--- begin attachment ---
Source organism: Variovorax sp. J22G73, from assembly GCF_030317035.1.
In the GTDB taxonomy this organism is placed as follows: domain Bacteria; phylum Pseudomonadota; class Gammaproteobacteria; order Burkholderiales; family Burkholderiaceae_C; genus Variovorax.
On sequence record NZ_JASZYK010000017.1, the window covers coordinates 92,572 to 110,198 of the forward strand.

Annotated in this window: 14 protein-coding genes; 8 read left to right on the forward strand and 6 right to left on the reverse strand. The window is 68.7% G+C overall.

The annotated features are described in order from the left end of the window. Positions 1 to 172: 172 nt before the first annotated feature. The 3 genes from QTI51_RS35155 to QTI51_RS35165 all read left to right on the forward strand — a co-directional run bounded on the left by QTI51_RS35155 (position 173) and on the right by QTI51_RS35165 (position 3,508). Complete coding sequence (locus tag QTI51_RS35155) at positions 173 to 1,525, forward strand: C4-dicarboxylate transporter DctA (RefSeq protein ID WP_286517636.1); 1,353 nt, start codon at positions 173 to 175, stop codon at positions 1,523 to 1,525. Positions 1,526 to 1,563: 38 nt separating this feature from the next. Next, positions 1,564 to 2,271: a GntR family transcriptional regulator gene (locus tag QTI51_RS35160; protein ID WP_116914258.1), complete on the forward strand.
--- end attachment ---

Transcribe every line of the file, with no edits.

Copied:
Source organism: Variovorax sp. J22G73, from assembly GCF_030317035.1.
In the GTDB taxonomy this organism is placed as follows: domain Bacteria; phylum Pseudomonadota; class Gammaproteobacteria; order Burkholderiales; family Burkholderiaceae_C; genus Variovorax.
On sequence record NZ_JASZYK010000017.1, the window covers coordinates 92,572 to 110,198 of the forward strand.

Annotated in this window: 14 protein-coding genes; 8 read left to right on the forward strand and 6 right to left on the reverse strand. The window is 68.7% G+C overall.

The annotated features are described in order from the left end of the window. Positions 1 to 172: 172 nt before the first annotated feature. The 3 genes from QTI51_RS35155 to QTI51_RS35165 all read left to right on the forward strand — a co-directional run bounded on the left by QTI51_RS35155 (position 173) and on the right by QTI51_RS35165 (position 3,508). Complete coding sequence (locus tag QTI51_RS35155) at positions 173 to 1,525, forward strand: C4-dicarboxylate transporter DctA (RefSeq protein ID WP_286517636.1); 1,353 nt, start codon at positions 173 to 175, stop codon at positions 1,523 to 1,525. Positions 1,526 to 1,563: 38 nt separating this feature from the next. Next, positions 1,564 to 2,271: a GntR family transcriptional regulator gene (locus tag QTI51_RS35160; protein ID WP_116914258.1), complete on the forward strand.